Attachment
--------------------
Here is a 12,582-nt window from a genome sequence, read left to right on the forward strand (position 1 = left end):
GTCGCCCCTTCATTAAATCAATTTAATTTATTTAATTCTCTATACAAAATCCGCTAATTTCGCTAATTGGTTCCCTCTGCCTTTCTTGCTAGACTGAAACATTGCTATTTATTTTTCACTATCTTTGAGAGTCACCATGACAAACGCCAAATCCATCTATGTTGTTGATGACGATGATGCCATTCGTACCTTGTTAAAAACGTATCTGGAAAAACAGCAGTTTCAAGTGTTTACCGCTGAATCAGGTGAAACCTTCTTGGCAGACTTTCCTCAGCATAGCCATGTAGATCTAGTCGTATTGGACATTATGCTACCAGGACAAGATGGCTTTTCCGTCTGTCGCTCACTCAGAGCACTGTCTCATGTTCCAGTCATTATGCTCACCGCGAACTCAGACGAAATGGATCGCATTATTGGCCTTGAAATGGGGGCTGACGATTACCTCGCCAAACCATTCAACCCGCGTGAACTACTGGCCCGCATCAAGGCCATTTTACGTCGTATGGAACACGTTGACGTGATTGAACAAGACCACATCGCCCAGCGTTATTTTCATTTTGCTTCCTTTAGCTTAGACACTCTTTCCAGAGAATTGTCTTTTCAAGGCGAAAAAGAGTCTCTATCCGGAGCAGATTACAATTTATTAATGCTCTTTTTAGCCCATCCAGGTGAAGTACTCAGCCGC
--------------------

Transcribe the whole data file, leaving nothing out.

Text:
Here is a 12,582-nt window from a genome sequence, read left to right on the forward strand (position 1 = left end):
GTCGCCCCTTCATTAAATCAATTTAATTTATTTAATTCTCTATACAAAATCCGCTAATTTCGCTAATTGGTTCCCTCTGCCTTTCTTGCTAGACTGAAACATTGCTATTTATTTTTCACTATCTTTGAGAGTCACCATGACAAACGCCAAATCCATCTATGTTGTTGATGACGATGATGCCATTCGTACCTTGTTAAAAACGTATCTGGAAAAACAGCAGTTTCAAGTGTTTACCGCTGAATCAGGTGAAACCTTCTTGGCAGACTTTCCTCAGCATAGCCATGTAGATCTAGTCGTATTGGACATTATGCTACCAGGACAAGATGGCTTTTCCGTCTGTCGCTCACTCAGAGCACTGTCTCATGTTCCAGTCATTATGCTCACCGCGAACTCAGACGAAATGGATCGCATTATTGGCCTTGAAATGGGGGCTGACGATTACCTCGCCAAACCATTCAACCCGCGTGAACTACTGGCCCGCATCAAGGCCATTTTACGTCGTATGGAACACGTTGACGTGATTGAACAAGACCACATCGCCCAGCGTTATTTTCATTTTGCTTCCTTTAGCTTAGACACTCTTTCCAGAGAATTGTCTTTTCAAGGCGAAAAAGAGTCTCTATCCGGAGCAGATTACAATTTATTAATGCTCTTTTTAGCCCATCCAGGTGAAGTACTCAGCCGC